“Oh darling,” she coos softly, running her fingers over the branches of Genjl’s head, “that is so much.” She feels him take in a deep breath, chest rising and falling against hers.
After a moment she eases him upright, though leaves her hands securely on his shoulders. Her grip is secure and comforting. “Do you remember why you agreed to come to me and join the Order?”
Genjl nodded, and wiped at his cheek with the back of his hand. The bark glistened with moisture. “Yes.”
“You chose to do that, right? And you remember what you said?”
“Because I could help save people.”
“Right. And I told you it was your choice. You had the right to say no. But you took it. You took it for your own reasons. You made that choice, and no one else did.” Her tone is firm, though her volume does not rise. “You choosing to join the Order, you choosing to join the Vanguard, you loving your Jesse, your reasons for doing so, and all of your amazing, wonderful talents, specialized as they may be; all of these things. These are who you are. These are your purpose.”
She places a finger beneath the sylvari’s chin, tilting his gaze to meet hers. “Now, I may be more versed in the dealings of humans and Charr, but I do know this. Your Hunt is special, but it does not define you. A calling does not define you. You define your calling. And you define yourself. Perhaps all of these choices you make, all of these things you do and learn are preparing you for your Hunt when it presents itself to you. Not knowing it now does not make you lesser, or incapable. You are not Sahad or Brigid. Though you may be connected, you are still you. And there is only one Genjl. One magnificent Genjl, who knows himself and more things than he is willing to admit to himself.”
Her finger traces his jaw to the line of his nose, and gives the bark a gentle tap. It elicits a smile that reaches the gold of his eyes. They seem to shine so brightly, it nearly drowns the lamp light. She’s not entirely sure if her words meant anything to him, though she hoped they did. The impact this young sylvari had on the lives of those around him was something of note, and so disheartening to hear that he couldn’t see it himself, too wrapped up in purpose and expectations.
“Come now, love, let’s get you to bed. The hemming can wait until morning.”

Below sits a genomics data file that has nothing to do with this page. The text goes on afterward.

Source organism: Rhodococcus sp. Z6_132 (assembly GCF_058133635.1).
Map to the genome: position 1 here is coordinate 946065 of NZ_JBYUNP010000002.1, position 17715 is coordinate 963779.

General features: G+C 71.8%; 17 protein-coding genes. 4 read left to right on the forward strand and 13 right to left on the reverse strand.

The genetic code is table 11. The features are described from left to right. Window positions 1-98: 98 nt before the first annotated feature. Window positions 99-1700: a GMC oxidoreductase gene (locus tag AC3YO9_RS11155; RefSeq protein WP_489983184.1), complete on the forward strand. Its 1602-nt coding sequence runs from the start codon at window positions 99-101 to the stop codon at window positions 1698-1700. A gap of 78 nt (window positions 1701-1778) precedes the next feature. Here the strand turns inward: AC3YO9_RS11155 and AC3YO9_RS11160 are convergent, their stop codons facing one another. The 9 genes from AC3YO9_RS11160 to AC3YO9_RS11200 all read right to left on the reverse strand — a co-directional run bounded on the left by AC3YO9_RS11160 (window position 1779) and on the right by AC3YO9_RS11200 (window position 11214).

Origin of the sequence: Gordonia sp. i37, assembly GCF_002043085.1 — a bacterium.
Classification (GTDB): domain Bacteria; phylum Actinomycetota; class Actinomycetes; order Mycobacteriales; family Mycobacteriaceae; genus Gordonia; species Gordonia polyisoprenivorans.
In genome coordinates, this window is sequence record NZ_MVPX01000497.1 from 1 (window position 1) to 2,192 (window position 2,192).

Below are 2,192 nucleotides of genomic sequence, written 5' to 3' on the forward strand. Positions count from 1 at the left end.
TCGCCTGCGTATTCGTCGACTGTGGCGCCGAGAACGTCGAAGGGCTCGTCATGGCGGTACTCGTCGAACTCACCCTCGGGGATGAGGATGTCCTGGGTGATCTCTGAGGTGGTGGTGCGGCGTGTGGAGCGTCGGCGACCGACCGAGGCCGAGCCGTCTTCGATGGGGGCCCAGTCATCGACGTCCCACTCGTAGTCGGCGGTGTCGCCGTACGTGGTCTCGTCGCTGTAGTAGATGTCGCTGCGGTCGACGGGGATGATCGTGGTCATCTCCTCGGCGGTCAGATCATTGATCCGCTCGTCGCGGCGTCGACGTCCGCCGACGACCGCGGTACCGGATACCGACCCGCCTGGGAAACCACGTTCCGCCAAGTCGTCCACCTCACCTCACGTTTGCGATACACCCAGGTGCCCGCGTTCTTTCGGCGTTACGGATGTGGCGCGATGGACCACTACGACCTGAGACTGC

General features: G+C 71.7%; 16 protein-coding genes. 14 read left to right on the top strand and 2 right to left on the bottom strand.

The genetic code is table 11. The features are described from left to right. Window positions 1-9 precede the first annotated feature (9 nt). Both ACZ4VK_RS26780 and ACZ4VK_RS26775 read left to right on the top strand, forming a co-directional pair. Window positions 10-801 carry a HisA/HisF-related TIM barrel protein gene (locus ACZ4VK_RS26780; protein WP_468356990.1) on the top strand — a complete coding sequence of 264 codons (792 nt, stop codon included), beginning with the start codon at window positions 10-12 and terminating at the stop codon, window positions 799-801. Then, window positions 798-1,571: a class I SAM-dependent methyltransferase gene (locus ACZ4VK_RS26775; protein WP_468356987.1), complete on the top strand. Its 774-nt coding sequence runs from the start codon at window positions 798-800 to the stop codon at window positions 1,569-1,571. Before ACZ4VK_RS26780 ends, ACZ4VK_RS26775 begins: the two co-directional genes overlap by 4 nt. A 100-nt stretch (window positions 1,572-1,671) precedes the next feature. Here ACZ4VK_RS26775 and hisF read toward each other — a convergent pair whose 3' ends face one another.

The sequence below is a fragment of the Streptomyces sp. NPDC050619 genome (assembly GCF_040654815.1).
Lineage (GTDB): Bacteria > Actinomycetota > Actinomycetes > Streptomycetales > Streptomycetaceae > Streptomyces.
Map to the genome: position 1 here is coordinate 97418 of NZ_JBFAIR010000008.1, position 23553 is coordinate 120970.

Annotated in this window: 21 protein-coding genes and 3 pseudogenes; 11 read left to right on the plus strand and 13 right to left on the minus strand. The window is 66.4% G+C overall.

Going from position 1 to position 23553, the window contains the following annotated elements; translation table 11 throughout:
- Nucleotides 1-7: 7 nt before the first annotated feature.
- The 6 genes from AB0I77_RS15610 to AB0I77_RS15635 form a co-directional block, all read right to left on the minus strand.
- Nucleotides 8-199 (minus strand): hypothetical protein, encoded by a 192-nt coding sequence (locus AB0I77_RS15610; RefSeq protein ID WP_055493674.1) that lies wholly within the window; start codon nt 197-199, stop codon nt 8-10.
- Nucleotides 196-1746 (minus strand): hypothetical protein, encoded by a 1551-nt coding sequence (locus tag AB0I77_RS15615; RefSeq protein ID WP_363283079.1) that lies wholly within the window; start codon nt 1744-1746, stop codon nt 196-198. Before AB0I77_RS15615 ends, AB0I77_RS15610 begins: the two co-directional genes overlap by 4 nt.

Tentatively Genjl takes his mentor’s offered hand and stands. Politely he averts his gaze as she pulls her robe about herself, before tailing her up the stairs.
“I apologize the guest room isn’t in order,” she says as she opens the bedroom door, “If I had known we were expecting company I would have gotten it together.” She casts a rather pointed glance at him, a smirk curling the edge of her full lips.
It causes Genjl to recoil a bit sheepishly, his smile faltering in reflection.
“But I do hope you’ll find it comfortable.” She turns to leave, and the door creaks on it’s hinges as she pulls it behind her.
“Isolde?” Genjl’s hail makes her pause.
The next moment and his arms are wrapped about her in a tight embrace, his head falls to her shoulder. “Thank you.”
Isolde’s lower lip rolls between her teeth as she makes a futile attempt to bite back a smile. Her arms curl to rest on his back and pull him closer. “Of course, darling. Get some rest.”
He releases her, and slides into the bed on the other side of the room.
“Tomorrow, we’ll talk more about this Unseen One and this Sahad. And Genjl?” Isolde gives him a final look around the edge of the door. “In the morning, contact Ironwood at the very least and tell him you’re here.” She catches the sprout nodding in the darkness just as she pulls the door too, and it latches with a faint click.
Briareus stands in the hallway. His hulking form takes up all of the available space, horns casting eerie shadows in the streetlight bouncing from the fog below. It makes his eyes glow like embers, and they smolder with concern as he gazes at her. But they burn away the chill that had settled in her chest.
“Everything alright?” his question is a low and gentle thunder.
Isolde nods and pushes herself from the door. She finds her her way to him and presses herself to the wide expanse of his furred chest.
“For now,” she admits with a sigh, “though I feel we all are, and soon will be, fighting more than dragons.”